In his relationship with the BBC National Orchestra of Wales, conductor Jac van Steen’s championing of a younger generation of Welsh composers is remarkable. His vigour and commitment constitutes its own advocacy. The new clarinet concerto by Mark David Boden (not to be confused with Mark Bowden, former BBC NOW composer-in-residence and member of the Camberwell Composers’ Collective) was written for the orchestra’s principal clarinettist Robert Plane. By way of invoking common ground, Boden homed in on their shared passion for running in movements entitled Adrenaline, Isotonic, Threshold and Hypertension. Rather than elevated in aesthetic or philosophical terms, this was hyper-energetic, brimful with motor energy, with Plane’s tireless virtuosity speaking for itself.
Sarah Lianne Lewis chooses evocative titles. Her 2017 piece Is There No Seeker of Dreams That Were? took its title from the American poet Cale Young Rice’s New Dreams for Old, and sought instrumental colours to reflect his themes of loss and grief. Lewis was particularly concerned to convey the waves of emotion that rise with their own uncontrollable dynamic, and the inherent austerity of this vein carried more force than the moments of ostensibly consoling tonality.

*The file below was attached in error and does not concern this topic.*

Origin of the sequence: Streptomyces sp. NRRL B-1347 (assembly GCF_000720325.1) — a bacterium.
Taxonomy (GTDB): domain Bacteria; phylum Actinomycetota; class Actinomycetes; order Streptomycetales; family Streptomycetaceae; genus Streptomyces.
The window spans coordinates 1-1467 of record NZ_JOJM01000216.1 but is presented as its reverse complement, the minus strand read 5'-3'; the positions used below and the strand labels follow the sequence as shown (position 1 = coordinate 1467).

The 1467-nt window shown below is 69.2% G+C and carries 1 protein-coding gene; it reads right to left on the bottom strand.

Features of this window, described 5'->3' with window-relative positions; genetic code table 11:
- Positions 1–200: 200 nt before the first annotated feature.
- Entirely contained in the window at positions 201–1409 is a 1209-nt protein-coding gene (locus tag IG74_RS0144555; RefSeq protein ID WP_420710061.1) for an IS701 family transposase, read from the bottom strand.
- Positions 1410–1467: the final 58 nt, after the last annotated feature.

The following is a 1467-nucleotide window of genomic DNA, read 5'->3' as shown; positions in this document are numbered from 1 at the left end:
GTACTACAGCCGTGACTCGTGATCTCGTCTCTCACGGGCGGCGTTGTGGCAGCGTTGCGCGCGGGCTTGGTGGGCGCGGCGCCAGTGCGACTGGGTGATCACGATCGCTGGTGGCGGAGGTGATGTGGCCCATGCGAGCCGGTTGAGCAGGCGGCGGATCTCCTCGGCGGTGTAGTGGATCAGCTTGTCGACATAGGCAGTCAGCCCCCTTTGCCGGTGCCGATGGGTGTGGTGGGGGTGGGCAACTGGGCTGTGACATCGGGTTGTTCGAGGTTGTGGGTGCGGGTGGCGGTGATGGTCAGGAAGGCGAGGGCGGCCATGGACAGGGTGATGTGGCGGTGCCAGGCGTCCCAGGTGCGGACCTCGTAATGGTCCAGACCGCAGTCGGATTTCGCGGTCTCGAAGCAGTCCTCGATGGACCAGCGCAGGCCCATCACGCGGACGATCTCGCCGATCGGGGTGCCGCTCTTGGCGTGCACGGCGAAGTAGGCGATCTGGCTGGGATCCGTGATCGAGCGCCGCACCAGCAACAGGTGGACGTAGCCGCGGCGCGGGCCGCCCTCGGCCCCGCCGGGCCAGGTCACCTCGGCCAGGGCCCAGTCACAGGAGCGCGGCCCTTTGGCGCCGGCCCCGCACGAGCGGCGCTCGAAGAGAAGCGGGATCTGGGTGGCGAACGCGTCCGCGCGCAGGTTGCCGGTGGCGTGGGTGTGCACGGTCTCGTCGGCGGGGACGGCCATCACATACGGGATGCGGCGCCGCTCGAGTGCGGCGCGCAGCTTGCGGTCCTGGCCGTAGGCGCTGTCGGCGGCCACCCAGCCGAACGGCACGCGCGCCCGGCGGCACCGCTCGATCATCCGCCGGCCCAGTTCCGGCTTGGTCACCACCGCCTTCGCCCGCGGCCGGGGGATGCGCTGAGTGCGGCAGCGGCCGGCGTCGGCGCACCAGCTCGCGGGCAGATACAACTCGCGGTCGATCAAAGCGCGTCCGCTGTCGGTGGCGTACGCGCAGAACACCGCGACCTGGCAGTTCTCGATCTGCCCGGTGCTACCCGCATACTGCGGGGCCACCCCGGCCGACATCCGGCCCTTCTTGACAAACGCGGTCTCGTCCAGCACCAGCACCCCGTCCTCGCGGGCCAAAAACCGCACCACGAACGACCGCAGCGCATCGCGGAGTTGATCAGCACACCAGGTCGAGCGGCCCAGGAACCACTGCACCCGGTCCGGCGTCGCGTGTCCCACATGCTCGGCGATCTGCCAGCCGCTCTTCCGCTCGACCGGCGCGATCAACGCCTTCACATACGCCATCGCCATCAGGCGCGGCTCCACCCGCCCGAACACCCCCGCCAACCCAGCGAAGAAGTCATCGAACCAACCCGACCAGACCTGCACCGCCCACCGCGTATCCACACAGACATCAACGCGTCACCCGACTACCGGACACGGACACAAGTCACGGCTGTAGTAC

Guto Puw’s Camouflage was also premiered, a piece in which textures and characteristic sounds merged and re-emerged in the overall picture, as in nature. The music’s constant ebb and flow always held the ear. It was also rather telling that Puw, in his deeply instinctive pursuit of a higher integrity and purity, was unafraid to camouflage himself. Large-scale works by Alun Hoddinott and Michael Berkeley, showcasing what is stylistically a brilliant chameleon ensemble, completed an invigorating evening.